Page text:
The City also objects to the consideration of allegedly wrongful convictions that occurred after Starks himself was convicted in 1986. Doc. 137 at 4. That objection fails on two grounds. First, the alleged misconduct by Waukegan officials and employees in this case occurred from 1985 through 2012, during the entire course of Starks's state criminal proceedings and incarceration; wrongful convictions occurring during that period are fair game even under the City's understanding of the law. Second, and in any event, the City's understanding of the law is incorrect, as a Monell claim may rest on alleged constitutional violations that occur after misconduct at issue in that case. See Sherrod v. Berry, 827 F.2d 195, 204-05 (7th Cir. 1987) (affirming the admission of evidence regarding a separate suit alleging police misconduct, even though the incident giving rise to the separate suit occurred one month after the event upon which the plaintiff's claims were based), vacated on other grounds, 835 F.2d 1222 (7th Cir. 1988), remanded for new trial, 856 F.2d 802 (7th Cir. 1988) (en banc); Beck v. City of Pittsburgh, 89 F.3d 966, 972 (3d Cir. 1996) ("although it occurred after [the plaintiff's] experience, [the subsequent incident of alleged excessive force] may have evidentiary value for a jury's consideration [of] whether the City and policymakers had a pattern of tacitly approving the use of excessive force"); Foley v. City of Lowell, 948 F.2d 10, 14 (1st Cir. 1991) ("Contrary to the City's exhortation that the date an incident occurs marks the outside date for evidence-gathering on such an issue, we think that actions taken subsequent to an event are admissible if, and to the extent that, they provide reliable insight into the policy in force at the time of the incident.").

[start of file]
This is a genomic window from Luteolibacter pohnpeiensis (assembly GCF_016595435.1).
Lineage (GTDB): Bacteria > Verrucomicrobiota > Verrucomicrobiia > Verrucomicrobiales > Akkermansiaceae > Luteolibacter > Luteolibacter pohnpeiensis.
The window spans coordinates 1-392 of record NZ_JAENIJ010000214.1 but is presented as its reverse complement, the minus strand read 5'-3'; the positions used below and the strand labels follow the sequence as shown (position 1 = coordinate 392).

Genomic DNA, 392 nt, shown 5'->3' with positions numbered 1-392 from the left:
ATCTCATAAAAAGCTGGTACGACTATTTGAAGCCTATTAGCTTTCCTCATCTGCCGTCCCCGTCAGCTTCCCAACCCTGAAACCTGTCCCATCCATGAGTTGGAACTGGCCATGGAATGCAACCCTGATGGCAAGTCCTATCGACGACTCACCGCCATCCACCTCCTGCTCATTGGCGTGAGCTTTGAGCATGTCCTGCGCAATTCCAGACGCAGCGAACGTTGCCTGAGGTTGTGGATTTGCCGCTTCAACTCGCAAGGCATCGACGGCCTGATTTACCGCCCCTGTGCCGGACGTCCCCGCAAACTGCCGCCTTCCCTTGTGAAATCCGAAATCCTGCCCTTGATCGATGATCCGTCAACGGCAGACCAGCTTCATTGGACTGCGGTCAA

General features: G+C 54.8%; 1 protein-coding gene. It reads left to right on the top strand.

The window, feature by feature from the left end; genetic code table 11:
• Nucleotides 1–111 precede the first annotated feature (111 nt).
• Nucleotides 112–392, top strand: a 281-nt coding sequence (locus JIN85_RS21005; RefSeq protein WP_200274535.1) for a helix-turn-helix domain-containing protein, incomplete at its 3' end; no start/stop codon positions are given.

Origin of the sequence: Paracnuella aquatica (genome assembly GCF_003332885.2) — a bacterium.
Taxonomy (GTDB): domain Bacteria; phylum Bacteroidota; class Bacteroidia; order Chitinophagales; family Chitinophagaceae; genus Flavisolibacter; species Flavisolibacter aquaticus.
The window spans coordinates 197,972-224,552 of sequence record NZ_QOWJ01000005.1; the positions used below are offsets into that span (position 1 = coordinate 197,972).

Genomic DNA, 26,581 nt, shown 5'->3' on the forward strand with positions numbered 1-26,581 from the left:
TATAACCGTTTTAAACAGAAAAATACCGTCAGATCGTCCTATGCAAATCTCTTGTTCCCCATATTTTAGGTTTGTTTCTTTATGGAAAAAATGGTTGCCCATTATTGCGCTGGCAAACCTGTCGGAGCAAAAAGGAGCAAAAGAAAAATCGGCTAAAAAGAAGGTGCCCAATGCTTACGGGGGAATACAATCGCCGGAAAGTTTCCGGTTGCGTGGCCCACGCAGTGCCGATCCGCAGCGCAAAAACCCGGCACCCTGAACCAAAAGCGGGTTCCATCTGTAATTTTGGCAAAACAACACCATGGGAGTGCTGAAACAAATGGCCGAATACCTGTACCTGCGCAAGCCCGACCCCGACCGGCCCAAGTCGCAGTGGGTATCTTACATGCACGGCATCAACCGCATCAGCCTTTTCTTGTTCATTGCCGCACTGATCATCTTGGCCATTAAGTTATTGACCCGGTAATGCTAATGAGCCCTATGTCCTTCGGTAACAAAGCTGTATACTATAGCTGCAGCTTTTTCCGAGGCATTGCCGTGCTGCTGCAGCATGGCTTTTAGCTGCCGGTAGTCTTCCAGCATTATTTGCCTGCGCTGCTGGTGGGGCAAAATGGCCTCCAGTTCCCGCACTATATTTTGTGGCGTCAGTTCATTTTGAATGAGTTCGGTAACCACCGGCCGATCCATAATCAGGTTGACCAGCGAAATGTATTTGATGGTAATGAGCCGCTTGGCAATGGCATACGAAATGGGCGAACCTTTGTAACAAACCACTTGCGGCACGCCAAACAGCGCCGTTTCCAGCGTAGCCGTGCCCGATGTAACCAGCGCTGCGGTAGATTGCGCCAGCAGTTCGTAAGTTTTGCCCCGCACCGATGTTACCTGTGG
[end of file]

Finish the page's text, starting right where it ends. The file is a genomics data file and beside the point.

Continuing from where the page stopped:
The City also argues that Starks has not adequately pleaded a failure-to-train claim. Doc. 137 at 5. The second amended complaint alleges that the "pattern of misconduct and wrongful prosecutions and convictions in such a small municipality also evidences grossly inadequate training, supervision, monitoring, discipline, counseling, and control of its officers by the City... and its Police Department." Doc. 133 at ¶ 90. The Supreme Court has held that "a municipality's failure to train its employees in a relevant respect must amount to deliberate indifference to the rights of the persons with whom the [employees] come into contact." Connick v. Thompson, 131 S.Ct. 1350, 1359 (2011). Moreover, "[a] pattern of similar constitutional violations by untrained employees" can "demonstrate deliberate indifference for purposes of [stating a] failure to train [claim]." Id. at 1360; see also Jenkins v. Bartlett, 487 F.3d 482, 492 (7th Cir. 2007) (a failure-to-train claim is viable "when a repeated pattern of constitutional violations makes the need for further training... plainly obvious to the city policymakers") (internal quotation marks omitted). Starks has alleged such a pattern of similar constitutional violations and, as noted above, adds that the City has exacerbated matters by promoting rather than disciplining officers responsible for those violations. Those allegations are sufficient at the pleading stage to state a viable failure-to-train claim under Monell. See Carter v. City of Philadelphia, 181 F.3d 339, 358 (3d Cir. 1999) (holding that the plaintiff stated a Monell failure-to-train claim by "alleg[ing] that he spent ten years in prison as a result of a pervasive pattern of egregious, unconstitutional conduct by Philadelphia's police, " and explaining that the plaintiff "surmise[d], reasonably, that such misconduct reflects inadequate training and supervision" and that he "cannot be expected to know, without discovery, exactly what training policies were in place or how they were adopted").
For these reasons, the City's motion to dismiss the Monell claim is denied. This ruling of course does not suggest, one way or the other, whether Starks will succeed at summary judgment or at trial; that will depend on the evidence adduced in discovery or at trial, not on the pleadings.